Scientists Discover a Way to Increase Wi-Fi Range by 200 Feet Through Software
Muhammad Mubeen Javed
Researchers, headed by Brigham Young University, may have found a software protocol. It boosts the range of the Wi-Fi by more than 60 meters.
It is critical that Wi-Fi is available in every nook and cranny. While there are readily available some devices. Such as Amazon’s Eero routers and Google’s Nest Wi-Fi that will enhance the main Wi-Fi signal.
The researchers have named the protocol On-Off Noise Power Communication (ONPC). An average Wi-Fi needs speeds of at least one megabit per second to sustain a signal. The ONPC protocol can sustain it on as much as one bit per second, one-millionth of the data speed otherwise required.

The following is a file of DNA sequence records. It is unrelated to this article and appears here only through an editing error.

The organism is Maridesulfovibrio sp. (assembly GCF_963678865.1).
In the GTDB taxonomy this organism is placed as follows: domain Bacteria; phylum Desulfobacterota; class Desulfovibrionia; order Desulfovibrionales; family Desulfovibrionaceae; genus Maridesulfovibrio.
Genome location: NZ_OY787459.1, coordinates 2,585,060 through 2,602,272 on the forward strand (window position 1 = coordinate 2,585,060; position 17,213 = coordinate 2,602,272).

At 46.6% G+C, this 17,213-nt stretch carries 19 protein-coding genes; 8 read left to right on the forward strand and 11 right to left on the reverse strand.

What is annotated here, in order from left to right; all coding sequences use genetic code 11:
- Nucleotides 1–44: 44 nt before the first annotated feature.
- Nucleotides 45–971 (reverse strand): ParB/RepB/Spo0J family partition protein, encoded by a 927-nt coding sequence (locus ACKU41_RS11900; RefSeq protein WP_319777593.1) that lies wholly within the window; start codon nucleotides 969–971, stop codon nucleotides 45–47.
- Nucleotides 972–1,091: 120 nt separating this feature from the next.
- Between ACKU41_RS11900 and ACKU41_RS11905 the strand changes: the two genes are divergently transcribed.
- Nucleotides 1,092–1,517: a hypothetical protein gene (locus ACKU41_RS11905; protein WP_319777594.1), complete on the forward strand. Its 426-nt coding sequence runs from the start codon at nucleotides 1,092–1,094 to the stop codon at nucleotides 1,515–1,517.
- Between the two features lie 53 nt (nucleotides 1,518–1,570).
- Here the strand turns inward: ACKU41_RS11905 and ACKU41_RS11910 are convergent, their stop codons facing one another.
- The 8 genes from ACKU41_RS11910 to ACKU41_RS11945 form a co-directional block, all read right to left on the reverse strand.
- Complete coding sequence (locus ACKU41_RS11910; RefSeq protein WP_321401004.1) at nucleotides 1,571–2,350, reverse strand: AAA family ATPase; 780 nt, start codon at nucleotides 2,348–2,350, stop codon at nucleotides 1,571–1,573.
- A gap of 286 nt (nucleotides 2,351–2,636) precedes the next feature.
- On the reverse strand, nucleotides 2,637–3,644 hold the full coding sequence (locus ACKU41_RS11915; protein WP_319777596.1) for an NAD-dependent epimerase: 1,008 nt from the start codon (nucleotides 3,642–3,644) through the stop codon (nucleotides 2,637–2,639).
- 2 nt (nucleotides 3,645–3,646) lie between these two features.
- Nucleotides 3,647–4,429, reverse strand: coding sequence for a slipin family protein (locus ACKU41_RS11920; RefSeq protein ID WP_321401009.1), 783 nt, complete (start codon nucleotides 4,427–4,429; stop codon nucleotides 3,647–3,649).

The protocol does this by empowering Wi-Fi-enabled devices to transmit wireless noise as well as data. BYU says it enables the device to transmit a series of 1s and 0s, fundamentally turning on and off its signal in a specific configuration. That is sufficient to tell the Wi-Fi router that the device is still conveying something (even if no data is being received) and uphold the signal.
Professor Neal Patawri of Washington University said:
It’s sending 1 bit of information that says it’s alive.
When tested, the ONPC protocol boosted the range of a regular device 67 meters further than the range of the average Wi-Fi. The exciting part is that the ONPC is entirely software-based. It means that through a software update it can be used in any Wi-Fi-enabled device.